Diagnostic performance of radiologists equal to radiologists of mammography screening

The radiological diagnostic performance of the mammography examination was similar radiologists Providing a solution to the shortage of radiologists

The diagnostic performance of radiologists for screening mammography does not differ from that of radiologists in the double reading of digital mammograms, and thus presents a potential solution to the shortage of radiologists according to the results of a retrospective study by British researchers.

Mammography is widely used to detect breast cancer and has been shown to reduce mortality. Furthermore, the rate of cancer detection can be increased by double reading the scan. for example, One study revealed how the relative increase in cancer detection as a result of the second reviewer was 6.3%.. In a 2016 survey, it was found that the United Kingdom Radiologists are already involved in image interpretation and reporting across the full spectrum of clinical indications for mammography including: low-risk population screening, symptoms, annual surveillance, family history, and biopsy/surgical cases.. However, despite this role change, there is limited evidence for the diagnostic performance of a real-life radiologist in double-reading mammography. For the current study, the UK team examined the performance of radiographers and radiologists for all mammograms in England between 2015 and 2016. The researchers used three main metrics to compare radiographers and radiologists: cancer detection rate (CDR); Recall rate (RR) and positive predictive value (PPV) of recall based on biopsy-proven pathological findings of early readers. Both breast scans were analyzed based on the reader’s profession (ie, radiologist or radiology technician) and years of experience.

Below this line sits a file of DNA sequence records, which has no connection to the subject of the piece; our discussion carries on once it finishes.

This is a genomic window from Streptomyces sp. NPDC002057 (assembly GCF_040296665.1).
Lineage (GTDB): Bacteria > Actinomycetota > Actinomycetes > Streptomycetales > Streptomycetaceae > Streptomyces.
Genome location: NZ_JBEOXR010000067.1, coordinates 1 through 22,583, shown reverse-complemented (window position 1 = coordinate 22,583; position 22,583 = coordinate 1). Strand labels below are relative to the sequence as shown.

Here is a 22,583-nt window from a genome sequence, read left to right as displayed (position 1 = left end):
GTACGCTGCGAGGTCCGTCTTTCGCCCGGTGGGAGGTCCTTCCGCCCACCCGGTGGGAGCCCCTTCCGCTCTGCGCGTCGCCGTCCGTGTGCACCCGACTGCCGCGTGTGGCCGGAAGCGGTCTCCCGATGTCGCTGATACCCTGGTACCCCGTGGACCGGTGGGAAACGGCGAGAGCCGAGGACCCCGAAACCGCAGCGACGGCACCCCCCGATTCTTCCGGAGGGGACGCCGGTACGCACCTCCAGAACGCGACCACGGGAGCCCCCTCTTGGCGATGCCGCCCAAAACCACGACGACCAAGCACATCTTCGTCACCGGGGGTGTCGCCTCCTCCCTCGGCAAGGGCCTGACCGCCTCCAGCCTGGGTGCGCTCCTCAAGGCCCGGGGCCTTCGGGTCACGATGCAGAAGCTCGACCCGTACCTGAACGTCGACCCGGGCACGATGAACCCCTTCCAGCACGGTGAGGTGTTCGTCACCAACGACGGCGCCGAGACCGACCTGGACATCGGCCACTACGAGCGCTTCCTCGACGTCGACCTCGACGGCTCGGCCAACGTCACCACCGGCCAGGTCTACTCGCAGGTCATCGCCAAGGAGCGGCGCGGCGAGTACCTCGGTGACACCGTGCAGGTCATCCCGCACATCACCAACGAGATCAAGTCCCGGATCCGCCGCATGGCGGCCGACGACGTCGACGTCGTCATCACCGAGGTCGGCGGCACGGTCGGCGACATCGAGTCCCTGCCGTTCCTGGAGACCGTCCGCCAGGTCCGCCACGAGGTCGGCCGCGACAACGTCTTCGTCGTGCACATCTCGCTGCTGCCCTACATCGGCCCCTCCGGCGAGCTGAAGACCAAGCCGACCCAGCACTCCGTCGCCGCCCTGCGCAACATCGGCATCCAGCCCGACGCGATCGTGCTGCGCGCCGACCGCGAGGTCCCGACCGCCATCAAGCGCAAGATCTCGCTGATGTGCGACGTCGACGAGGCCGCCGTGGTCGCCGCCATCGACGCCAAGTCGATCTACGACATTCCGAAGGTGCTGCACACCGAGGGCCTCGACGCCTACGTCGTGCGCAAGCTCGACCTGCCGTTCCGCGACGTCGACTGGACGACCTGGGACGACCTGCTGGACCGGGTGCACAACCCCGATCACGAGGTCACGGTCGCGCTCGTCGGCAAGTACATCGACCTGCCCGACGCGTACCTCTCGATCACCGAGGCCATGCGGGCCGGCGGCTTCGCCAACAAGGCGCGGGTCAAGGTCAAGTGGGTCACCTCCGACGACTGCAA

Diagnostic performance of a radiologist in mammography examination

A total of 401 readers were included and read the mammograms of 1,404,395 women. There were 224 radiologists who first read 763,958 mammograms and 177 radiographers who first read 640,437 mammograms.

The overall mean CDR was 7.7 per 1000 examinations and the median diagnostic performance for radiologists was 7.53/1000 examinations and 7.84 for radiologists (p = 0.08). When the researchers analyzed the CDR based on years of experience, there was no difference in either occupation (p = 0.87).

The overall recall rate was 5% and again there was no significant difference between radiologists and radiologists (5.2% vs 5%, radiologists vs radiologists, p = 0.63) although the RR was lower for those with years of experience more.

Finally, the total PPV was 16.7% and again the differences between radiologists and radiologists were not significant (16.1% vs 17.1%, radiologists vs radiologists, p = 0.42). As with RR, PPV improved with more years of experience.

The authors concluded that there were no apparent differences in the performance of diagnostic radiologists and radiologists as readers of digital mammogram screening. They speculated that the use of trained radiologists in a double-reading workflow might provide a potential solution to the shortage of radiologists, but suggested that further studies were needed to determine whether it was possible, and should, to use the physician extended roles to read mammograms independently of Radiologist.

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Chen Y et al. Radiologists and radiologists’ performance on double-reading mammograms: the UK National Health Service breast screening programme. Rays 2022